BOGA: Basque Studies Consortium Journal is a journal run by the Basque Studies program at Boise State University.  It’s a open-access multidisciplinary academic journal dedicated to the academic study of all aspects of Basque culture.

El precioso logo de la Society of Basque Studies in America
The beautiful logo of the Society of Basque Studies in America

It got started in the 1970s at the Society of Basque Studies in America, a non-profit organization founded in San Francisco in 1979, “dedicated to the study and sharing of Basque culture, traditions, customs, and folklore in the Americas”.  In 2011, responsibility for the journal was transferred to Boise State.

Here you can find more about the history of this organization, deeply rooted in the efforts of the US Basque Community to keeping its heritage alive and sharing it in academic fields.

We’re sharing all of this because in their October 2019 issue, a very interesting scientific article can be found by Kerri Lesh, doctor and professor in anthropology.  Born in Kansas, she shares that among her hobbies and interests are many things that are more than a little “Basque”: linguistic anthropology, European studies, anthropology, the Basque Country, commercialization of wine, cuisine and wine tourism, gastronomy, the Alavan Rioja region, and cultural anthropology.  Just a quick glance at her website will shed all the light needed on how passionate this Kansan, proud of her roots, is with the ancient Basque people.

The article is focused on the values that can be found behind Basque cuisine, analyzed from the perspective of the typographical font and semiotics.  The article highlights the importance of the culture that may (or may not) be found behind the products out on the market, and how necessary it is to define and underscore that value, when it exists.

It’s quite interesting to read this article in these times when our culinary culture has reached a wider worldwide audience than ever before, placing our country in the Olympus of world gastronomic cultures.  Our “brand value” is only going up (you just have to take a glance at all the articles we’ve been sharing).  It’s gotten so far that the Basque Culinary World Prize, organized by the Basque Government and the Basque Culinary Center has, in just a few short years, become a global role model; we’ve even come so far that some initiatives have defined our country as The Culinary Nation.

And it’s no less interesting to be reading it as we are currently in the middle of the crisis regarding the Rioja Denominación de Origen, whose leaders are determined to maintain a reach of their products that is contrary to showing off the unique culture that creates that differentiation of product that can only be provided by the small producers in the Alavan Rioja region.  There are those (who deny any right to clear differentiation to Basque producers) who are trying to turn this corporate controversy (and the survival of many wineries) into a political matter which, if not intelligently redirected, is going to end up causing a schism that will cause many Basque producers, much to their dismay, to abandon this denominación de origen, which they themselves helped create, given that they are not allowed to explain to their consumers, with clear labels on the bottles, what makes their wines more special, and therefore more expensive, than others with the same denominación.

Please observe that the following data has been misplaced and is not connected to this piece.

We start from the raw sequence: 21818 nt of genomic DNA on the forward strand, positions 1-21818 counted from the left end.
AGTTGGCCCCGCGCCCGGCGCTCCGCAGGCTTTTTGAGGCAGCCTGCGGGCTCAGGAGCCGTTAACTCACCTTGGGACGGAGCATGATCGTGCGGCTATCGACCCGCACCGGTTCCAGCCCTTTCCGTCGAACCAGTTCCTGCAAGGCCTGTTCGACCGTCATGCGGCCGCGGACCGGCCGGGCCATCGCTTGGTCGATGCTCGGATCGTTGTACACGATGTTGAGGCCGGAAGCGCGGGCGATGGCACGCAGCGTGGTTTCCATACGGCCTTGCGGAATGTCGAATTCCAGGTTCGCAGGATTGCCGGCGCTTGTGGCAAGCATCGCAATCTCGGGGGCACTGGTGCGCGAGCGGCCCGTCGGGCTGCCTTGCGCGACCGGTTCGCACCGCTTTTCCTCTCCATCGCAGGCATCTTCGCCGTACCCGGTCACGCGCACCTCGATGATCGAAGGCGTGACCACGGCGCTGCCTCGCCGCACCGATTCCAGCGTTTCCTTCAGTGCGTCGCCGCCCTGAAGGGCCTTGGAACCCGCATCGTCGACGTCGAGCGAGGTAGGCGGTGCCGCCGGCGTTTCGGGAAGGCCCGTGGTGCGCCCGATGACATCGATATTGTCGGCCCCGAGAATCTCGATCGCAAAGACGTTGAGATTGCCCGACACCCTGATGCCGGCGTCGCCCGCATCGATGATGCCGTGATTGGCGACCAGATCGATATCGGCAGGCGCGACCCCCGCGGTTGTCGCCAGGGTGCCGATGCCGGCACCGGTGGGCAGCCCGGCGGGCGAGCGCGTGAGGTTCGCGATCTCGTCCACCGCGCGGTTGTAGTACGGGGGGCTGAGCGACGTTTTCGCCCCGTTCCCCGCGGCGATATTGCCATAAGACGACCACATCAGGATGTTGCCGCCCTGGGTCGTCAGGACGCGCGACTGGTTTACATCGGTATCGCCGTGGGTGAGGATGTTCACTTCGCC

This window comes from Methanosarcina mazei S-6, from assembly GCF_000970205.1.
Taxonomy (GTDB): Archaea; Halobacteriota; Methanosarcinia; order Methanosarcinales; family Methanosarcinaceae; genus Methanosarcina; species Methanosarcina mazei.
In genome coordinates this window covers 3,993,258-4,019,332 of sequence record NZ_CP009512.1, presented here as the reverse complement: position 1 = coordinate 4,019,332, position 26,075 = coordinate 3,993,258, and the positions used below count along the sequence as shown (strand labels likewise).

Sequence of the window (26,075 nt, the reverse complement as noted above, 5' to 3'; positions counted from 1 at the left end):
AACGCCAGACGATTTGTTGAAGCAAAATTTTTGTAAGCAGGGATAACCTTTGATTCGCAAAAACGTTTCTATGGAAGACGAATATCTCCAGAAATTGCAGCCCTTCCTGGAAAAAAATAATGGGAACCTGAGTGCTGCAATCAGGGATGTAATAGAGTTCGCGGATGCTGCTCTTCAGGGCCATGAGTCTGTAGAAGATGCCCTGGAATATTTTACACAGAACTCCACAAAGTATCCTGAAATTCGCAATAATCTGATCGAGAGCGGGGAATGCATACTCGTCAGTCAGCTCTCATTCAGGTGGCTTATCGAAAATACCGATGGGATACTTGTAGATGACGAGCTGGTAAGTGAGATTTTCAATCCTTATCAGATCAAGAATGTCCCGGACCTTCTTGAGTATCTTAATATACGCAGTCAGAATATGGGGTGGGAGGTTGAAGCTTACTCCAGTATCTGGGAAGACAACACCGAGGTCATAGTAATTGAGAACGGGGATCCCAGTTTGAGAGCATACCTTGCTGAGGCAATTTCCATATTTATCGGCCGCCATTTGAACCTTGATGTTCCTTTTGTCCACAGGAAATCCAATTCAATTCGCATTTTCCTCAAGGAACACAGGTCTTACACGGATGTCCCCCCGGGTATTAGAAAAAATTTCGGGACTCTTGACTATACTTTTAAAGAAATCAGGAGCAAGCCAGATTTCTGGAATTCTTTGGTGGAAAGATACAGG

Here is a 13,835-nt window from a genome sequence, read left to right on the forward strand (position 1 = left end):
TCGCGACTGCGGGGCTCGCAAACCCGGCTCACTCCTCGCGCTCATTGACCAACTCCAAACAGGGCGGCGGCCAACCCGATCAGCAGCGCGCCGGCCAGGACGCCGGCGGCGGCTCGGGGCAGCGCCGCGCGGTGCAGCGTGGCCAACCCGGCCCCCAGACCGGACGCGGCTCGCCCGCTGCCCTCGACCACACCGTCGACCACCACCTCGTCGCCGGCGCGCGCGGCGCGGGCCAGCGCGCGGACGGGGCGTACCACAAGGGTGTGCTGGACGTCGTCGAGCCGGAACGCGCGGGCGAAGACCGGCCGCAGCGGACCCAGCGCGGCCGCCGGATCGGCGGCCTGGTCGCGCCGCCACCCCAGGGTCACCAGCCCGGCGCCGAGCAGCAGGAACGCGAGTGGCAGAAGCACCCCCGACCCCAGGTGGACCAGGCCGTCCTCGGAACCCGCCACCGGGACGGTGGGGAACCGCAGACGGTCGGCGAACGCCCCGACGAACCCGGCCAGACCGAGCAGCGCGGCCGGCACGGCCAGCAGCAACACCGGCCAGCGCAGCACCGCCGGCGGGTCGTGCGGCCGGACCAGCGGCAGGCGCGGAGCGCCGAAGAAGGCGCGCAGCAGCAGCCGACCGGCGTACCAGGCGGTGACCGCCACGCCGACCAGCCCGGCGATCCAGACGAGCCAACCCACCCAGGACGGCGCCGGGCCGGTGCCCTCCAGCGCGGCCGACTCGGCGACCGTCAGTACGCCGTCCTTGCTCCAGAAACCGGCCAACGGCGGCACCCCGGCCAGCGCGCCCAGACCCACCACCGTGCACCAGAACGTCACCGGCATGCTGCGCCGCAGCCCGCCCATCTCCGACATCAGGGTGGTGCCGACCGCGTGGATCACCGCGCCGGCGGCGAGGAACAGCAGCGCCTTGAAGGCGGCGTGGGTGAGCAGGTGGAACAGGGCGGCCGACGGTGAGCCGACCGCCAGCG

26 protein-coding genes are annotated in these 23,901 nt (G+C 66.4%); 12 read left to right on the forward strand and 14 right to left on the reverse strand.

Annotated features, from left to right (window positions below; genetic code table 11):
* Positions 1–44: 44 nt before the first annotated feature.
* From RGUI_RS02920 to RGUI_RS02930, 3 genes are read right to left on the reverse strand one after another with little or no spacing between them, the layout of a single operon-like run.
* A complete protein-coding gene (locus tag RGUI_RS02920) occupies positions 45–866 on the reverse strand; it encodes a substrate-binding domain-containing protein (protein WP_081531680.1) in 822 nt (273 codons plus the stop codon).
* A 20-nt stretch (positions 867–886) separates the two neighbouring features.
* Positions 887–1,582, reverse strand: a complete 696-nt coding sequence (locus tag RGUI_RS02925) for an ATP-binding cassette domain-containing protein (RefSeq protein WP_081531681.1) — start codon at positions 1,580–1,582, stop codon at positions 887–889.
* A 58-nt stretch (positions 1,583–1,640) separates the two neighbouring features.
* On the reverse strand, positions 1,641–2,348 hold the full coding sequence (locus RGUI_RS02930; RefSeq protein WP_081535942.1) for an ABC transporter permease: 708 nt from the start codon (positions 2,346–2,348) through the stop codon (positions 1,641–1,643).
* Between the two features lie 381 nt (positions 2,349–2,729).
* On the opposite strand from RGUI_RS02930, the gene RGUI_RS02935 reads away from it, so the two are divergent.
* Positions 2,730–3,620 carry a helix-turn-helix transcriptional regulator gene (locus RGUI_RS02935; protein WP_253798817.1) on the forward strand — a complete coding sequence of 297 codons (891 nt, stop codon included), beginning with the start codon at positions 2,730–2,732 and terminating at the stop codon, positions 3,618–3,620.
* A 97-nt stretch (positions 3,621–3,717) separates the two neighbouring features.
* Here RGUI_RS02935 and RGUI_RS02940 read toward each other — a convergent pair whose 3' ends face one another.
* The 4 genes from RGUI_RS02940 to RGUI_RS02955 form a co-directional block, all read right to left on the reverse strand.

And that evaluation of the individual product through the fonts and symbolism included on the labels is what is brought up in this interesting article which, we admit, we also chose due to its close connection with the current dispute in the wine country of the Rioja region.

In any case, take a look at the BOGA articles: there’s plenty for every Basque culture lover to discover and relish.

BOGA – 10/2019 – USA

Size Matters: The Values Behind Basque Food, Font and Semiotics

“People look for the origin of the wine they consume, they want to link it to the terroir … they are looking for something more than just the quality of the product, but rather the story behind the wine, the histories that lie behind a glass, and being able to focus in on a particular bodega, on the places where it is cultivated and produced. Because of that, it is important to identify those spaces and give them their due value.” (author’s translation) (Muñoz, 2017).

(Follow) (Automatic translation)


BOGA: Basque Studies Consortium Journal 

 

 

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